Today at The Clinton: Tuesday, Jan 18

REEL Feminism

intersectional feminism

 

Please join us for REEL Feminism, a screening focused on intersectional feminist issues and highlighting films by women-identified directors.

From Alia E. Dastagir , USA TODAY:

"Intersectional feminism" is much more than the latest feminist buzzword. It is a decades-old term many feminists use to explain how the feminist movement can be more diverse and inclusive.

If feminism is advocating for women's rights and equality between the sexes, intersectional feminism is the understanding of how women's overlapping identities — including race, class, ethnicity, religion and sexual orientation — impact the way they experience oppression and discrimination.

 

Showtimes

Monday, Jan 24
7:00pm
barbara loden wanda

Wanda refuses to embody any of the female images she comes across in the film...You see, just because she can't articulate her desires, doesn't mean she doesn't yearn for something more.

John Powers, NPR

 

Wanda is a small masterpiece of verite-style naturalism, both in sympathy with its heroine and ruthlessly unsentimental about her plight.

Dennis Harvey, 48 Hills

 

"Realism" doesn't entirely do justice to the world Wanda inhabits, which, for all the grit and grunge of its bars and diners and factory floors, is also a world of startling everyday beauty.

Justin Chang, Los Angeles Times

Media: 
wanda poster
WANDA
Director: 
Barbara Loden
Country: 
USA
Year: 
1970
Runtime: 
102 minutes

With her first and only feature film—a hard-luck drama she wrote, directed, and starred in—Barbara Loden turned in a groundbreaking work of American independent cinema, bringing to life a kind of character seldom seen on-screen.

Set amid a soot-choked Pennsylvania landscape, and shot in an intensely intimate vérité style, the film takes up with distant and soft-spoken Wanda (Loden), who has left her husband, lost custody of her children, and now finds herself alone, drifting between dingy bars and motels, and callously mistreated by a series of men—including a bank robber who ropes her into his next criminal scheme.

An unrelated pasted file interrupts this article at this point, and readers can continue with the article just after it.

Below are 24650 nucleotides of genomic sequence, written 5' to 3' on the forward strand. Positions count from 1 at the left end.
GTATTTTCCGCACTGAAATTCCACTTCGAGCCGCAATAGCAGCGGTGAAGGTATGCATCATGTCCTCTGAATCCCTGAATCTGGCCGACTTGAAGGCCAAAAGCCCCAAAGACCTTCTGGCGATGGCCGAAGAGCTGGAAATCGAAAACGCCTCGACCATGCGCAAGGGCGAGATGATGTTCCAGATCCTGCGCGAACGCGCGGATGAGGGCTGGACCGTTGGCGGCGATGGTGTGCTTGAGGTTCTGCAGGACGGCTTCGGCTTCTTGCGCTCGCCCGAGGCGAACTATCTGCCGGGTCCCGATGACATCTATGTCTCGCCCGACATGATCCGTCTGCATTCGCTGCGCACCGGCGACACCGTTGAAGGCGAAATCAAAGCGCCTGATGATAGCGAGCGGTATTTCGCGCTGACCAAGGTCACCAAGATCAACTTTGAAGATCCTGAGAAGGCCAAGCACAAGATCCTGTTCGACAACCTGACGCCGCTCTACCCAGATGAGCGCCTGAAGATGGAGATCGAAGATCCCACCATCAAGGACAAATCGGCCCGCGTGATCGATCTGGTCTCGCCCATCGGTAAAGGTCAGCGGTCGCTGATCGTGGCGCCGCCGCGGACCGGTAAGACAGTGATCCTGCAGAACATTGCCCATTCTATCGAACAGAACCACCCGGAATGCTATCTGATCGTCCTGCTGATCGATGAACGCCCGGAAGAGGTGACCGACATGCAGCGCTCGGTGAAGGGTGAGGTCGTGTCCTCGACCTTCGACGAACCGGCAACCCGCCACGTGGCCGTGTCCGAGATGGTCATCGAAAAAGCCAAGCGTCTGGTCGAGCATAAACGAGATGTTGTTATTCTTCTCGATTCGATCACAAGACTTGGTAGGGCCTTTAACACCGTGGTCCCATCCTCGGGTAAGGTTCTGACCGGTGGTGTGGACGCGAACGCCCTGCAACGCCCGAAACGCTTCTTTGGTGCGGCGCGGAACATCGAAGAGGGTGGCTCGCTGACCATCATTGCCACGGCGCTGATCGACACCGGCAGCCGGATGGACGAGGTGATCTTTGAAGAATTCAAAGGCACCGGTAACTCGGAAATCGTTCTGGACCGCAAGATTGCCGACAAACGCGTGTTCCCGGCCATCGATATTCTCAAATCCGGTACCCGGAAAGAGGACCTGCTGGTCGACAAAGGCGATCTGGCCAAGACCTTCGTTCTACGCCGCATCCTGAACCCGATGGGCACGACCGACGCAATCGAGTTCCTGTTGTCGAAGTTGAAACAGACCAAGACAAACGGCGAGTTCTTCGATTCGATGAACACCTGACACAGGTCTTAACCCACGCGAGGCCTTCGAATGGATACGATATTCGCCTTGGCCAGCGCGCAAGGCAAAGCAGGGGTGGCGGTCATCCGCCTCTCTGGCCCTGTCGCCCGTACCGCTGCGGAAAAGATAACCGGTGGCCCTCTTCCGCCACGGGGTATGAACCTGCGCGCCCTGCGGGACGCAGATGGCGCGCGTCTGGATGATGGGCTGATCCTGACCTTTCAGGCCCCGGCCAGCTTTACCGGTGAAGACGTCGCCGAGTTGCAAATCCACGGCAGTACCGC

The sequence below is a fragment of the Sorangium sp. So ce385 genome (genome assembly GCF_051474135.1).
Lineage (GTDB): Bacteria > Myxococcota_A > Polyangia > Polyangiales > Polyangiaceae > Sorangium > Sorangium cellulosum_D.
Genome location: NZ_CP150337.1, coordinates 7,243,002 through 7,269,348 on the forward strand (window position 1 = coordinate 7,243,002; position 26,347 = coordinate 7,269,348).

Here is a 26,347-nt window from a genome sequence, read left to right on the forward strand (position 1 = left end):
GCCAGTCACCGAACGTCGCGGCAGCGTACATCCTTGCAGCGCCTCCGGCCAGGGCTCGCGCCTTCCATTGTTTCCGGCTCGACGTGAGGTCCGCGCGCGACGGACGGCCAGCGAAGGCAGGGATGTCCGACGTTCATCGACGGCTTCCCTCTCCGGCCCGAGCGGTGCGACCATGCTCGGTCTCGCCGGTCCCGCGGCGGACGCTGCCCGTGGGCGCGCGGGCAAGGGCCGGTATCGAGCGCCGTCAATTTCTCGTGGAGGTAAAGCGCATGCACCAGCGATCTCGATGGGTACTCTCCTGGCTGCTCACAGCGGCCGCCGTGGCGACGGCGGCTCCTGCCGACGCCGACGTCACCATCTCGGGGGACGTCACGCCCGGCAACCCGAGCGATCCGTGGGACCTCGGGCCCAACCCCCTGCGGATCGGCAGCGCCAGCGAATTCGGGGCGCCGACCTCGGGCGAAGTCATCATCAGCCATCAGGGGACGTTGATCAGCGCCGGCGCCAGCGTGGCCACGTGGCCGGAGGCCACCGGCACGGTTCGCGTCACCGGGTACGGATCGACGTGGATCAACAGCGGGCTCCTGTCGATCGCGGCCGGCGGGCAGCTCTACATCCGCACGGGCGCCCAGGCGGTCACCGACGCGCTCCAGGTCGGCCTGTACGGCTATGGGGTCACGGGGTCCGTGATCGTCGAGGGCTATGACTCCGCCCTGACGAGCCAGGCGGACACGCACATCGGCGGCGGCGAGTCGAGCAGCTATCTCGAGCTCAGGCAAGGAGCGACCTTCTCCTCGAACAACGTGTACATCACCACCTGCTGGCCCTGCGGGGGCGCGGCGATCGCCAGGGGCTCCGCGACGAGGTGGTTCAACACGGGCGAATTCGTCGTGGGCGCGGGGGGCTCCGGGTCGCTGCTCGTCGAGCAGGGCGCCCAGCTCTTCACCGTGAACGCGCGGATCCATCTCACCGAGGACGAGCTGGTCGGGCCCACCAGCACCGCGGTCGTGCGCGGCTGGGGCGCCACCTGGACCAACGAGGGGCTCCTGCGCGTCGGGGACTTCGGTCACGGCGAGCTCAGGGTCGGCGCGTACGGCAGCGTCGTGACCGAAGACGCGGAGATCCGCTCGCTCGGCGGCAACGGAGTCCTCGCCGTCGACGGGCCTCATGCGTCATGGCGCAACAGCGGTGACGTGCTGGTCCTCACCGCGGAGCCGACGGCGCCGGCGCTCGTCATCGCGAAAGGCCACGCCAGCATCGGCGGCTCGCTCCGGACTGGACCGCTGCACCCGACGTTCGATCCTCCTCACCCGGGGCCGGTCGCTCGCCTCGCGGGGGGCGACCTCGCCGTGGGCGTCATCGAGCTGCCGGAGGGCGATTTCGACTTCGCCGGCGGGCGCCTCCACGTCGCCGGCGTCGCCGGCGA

A rarely seen masterpiece that has nonetheless exerted an outsize influence on generations of artists and filmmakers, Wanda is a compassionate and wrenching portrait of a woman stranded on society’s margins.

Special Admission

$5-8 suggested; no one turned away for lack of funds.

$6 ADVANCE TICKETS AVAILABLE.

Showtimes

Monday, Jan 31
7:00pm
La-Cienaga

La Ciénaga does what cinema at its best can do: It reveals a universe we've never even imagined and then gets us to look differently at both the society and medium we'd underestimated.

B. Ruby Rich, The Nation

 

The air of stultifying decadence is captured to a T by Martel. It's a reminder that as well as being a brilliant technician and visual artist, she is an exemplary writer too.

PJ Nabarro, Patrick Nabarro

 

An early image of a suntanned chest impaled by the shards of a broken wine glass becomes an emblem of Martel's ability to draw blood from her subject matter.

Adam Nayman, The Ringer

Media: 
La Cienaga movie poster
LA CIENAGA
Director: 
Lucrecia Martel
Country: 
Argentina
Year: 
2001
Runtime: 
103 minutes

The release of Lucrecia Martel’s La Ciénaga heralded the arrival of an astonishingly vital and original voice in Argentine cinema. With a radical and disturbing take on narrative, beautiful cinematography, and a highly sophisticated use of on- and offscreen sound, Martel turns her tale of a dissolute bourgeois extended family, whiling away the hours of one sweaty, sticky summer, into a cinematic marvel.

This visceral take on class, nature, sexuality, and the ways that political turmoil and social stagnation can manifest in human relationships is a drama of extraordinary tactility, and one of the great contemporary film debuts.

Special Admission

$5-8 suggested; no one turned away for lack of funds.

$6 ADVANCE TICKETS AVAILABLE (includes a $1 service fee).